Gasoline is an important fuel for transportation that requires refined crude for processing. So, gasoline demand and stocks affect refinery input demand, which in turn drives crude demand. This in turn drives crude prices.
Therefore, energy investors closely watch gasoline inventories, as they give a handy snapshot of gasoline demand and supply trends.
Last week, gasoline inventories increased by 0.6 MMbbls (million barrels) to 240.9 MMbbls, while analysts were expecting an increase of ~800,000 to 1 million barrels. This is the highest inventory since February 2011. At these levels, gasoline inventories are now well above the upper limit of the five-year range as the graph above shows.
Gasoline production and demand
Gasoline production increased from ~9.12 MMbbls per day to ~9.21 MMbbls last week. Gasoline demand decreased from ~8.87 MMbbls per day to ~8.85 MMbbls per day in the week prior.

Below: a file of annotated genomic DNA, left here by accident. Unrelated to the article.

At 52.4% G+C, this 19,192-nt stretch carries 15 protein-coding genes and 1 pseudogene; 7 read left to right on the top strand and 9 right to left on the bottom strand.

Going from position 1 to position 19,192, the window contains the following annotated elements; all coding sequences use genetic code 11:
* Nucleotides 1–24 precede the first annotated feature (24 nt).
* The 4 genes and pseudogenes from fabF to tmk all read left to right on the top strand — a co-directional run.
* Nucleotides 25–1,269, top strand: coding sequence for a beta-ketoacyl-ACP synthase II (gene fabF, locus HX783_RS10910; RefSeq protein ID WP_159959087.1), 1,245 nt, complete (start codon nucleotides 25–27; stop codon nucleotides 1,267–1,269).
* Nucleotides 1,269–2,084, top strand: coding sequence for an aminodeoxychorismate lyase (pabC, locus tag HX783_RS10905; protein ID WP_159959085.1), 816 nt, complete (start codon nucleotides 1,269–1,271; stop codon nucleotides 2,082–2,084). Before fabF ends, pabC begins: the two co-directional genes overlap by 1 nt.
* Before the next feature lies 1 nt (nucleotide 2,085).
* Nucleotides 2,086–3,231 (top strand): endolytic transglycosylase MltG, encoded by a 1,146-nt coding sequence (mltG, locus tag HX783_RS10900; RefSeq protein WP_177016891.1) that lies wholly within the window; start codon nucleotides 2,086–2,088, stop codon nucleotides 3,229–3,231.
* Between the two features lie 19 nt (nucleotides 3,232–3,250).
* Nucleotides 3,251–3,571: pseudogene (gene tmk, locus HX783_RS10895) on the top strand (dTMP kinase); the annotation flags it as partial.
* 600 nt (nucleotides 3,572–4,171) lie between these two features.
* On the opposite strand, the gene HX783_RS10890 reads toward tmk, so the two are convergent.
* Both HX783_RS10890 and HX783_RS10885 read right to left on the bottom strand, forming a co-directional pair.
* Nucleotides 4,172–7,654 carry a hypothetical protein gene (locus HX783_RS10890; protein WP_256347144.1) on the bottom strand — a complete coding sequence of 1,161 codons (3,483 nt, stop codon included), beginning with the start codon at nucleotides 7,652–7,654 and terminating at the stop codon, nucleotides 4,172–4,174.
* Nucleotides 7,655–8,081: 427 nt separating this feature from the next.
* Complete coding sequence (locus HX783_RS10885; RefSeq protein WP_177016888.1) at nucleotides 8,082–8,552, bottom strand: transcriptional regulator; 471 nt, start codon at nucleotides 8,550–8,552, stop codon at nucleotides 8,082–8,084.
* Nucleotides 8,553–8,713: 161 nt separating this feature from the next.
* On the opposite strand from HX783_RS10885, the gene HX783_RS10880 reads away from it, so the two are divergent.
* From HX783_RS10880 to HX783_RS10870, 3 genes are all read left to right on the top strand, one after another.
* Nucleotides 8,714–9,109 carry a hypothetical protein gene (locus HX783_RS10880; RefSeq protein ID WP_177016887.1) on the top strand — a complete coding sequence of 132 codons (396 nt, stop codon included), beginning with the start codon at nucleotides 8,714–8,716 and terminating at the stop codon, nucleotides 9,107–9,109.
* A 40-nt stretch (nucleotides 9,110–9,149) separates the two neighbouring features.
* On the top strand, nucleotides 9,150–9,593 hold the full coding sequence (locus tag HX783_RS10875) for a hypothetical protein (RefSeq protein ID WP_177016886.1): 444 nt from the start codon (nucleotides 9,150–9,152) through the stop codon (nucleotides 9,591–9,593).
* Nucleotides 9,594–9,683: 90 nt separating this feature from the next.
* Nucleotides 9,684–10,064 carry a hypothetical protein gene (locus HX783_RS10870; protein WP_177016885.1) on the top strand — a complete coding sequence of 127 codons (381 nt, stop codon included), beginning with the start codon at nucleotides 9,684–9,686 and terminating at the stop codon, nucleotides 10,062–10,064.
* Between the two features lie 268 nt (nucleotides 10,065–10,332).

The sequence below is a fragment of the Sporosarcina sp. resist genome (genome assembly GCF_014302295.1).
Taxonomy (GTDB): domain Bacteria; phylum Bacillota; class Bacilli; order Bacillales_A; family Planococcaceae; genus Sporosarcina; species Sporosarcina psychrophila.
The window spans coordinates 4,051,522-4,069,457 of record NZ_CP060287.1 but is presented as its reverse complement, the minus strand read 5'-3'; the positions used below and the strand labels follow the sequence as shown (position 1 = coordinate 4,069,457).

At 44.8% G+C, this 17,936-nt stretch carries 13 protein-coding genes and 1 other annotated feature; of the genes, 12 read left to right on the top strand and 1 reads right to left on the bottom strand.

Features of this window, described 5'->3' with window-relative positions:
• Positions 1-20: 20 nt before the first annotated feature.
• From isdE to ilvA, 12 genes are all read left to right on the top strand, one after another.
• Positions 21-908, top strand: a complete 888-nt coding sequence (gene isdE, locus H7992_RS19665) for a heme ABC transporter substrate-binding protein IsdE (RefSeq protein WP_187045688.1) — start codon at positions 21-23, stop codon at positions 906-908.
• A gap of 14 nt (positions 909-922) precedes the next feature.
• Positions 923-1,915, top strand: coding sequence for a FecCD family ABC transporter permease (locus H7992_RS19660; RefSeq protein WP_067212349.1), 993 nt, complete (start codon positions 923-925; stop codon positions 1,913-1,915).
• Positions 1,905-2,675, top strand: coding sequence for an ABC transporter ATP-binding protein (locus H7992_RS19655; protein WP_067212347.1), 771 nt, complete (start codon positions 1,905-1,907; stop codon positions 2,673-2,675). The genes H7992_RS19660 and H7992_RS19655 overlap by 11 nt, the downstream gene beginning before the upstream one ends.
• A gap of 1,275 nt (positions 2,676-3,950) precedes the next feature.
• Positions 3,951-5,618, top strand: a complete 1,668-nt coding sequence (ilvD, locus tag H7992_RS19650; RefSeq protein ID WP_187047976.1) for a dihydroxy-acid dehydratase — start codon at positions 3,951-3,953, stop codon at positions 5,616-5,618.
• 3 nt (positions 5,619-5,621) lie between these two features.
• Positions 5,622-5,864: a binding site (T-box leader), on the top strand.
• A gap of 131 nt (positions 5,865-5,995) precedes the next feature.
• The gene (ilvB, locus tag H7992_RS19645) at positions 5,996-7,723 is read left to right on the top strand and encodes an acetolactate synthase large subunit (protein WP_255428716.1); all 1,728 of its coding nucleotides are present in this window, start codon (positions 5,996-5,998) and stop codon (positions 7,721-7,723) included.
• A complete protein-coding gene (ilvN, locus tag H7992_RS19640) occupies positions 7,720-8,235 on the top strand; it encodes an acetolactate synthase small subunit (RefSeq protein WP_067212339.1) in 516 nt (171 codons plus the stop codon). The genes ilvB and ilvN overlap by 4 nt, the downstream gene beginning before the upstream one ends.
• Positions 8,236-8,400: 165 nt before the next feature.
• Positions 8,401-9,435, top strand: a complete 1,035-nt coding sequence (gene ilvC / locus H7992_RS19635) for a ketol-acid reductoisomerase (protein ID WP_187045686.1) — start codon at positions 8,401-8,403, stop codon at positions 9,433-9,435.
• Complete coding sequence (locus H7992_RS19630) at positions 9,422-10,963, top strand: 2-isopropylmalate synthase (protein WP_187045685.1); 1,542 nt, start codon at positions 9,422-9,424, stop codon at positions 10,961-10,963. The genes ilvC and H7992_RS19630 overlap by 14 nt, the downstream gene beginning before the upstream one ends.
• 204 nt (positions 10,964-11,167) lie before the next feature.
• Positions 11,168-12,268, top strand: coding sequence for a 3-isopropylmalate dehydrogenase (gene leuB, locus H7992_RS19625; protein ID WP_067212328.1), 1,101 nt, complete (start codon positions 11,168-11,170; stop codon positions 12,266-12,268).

An increase in production and decrease in demand caused gasoline inventories to build. Net changes in exports could also be another reason for the inventory build.
Increasing inventories are negative for gasoline prices, which will negatively affect the margins of refineries like Valero Energy (VLO), Phillips 66 (PSX), Marathon Energy (MPC), and Tesoro (TSO). Plus, since most of these companies are part of the Energy Select Sector SPDR ETF (XLE), the energy-focused ETF will also feel some pressure from this weakening.
Outlook for gasoline
EIA’s January Short-Term Energy Outlook forecasts gasoline consumption to increase by 60,000 barrels per day to 9 MMbbls per day in 2015. The EIA estimates that gasoline consumption in 2014 was 8.94 MMbbls per day.
Gasoline consumption is slated to increase in 2015 as a result of falling gasoline prices. Continue to the following part of this series to read about changes in distillate inventories last week.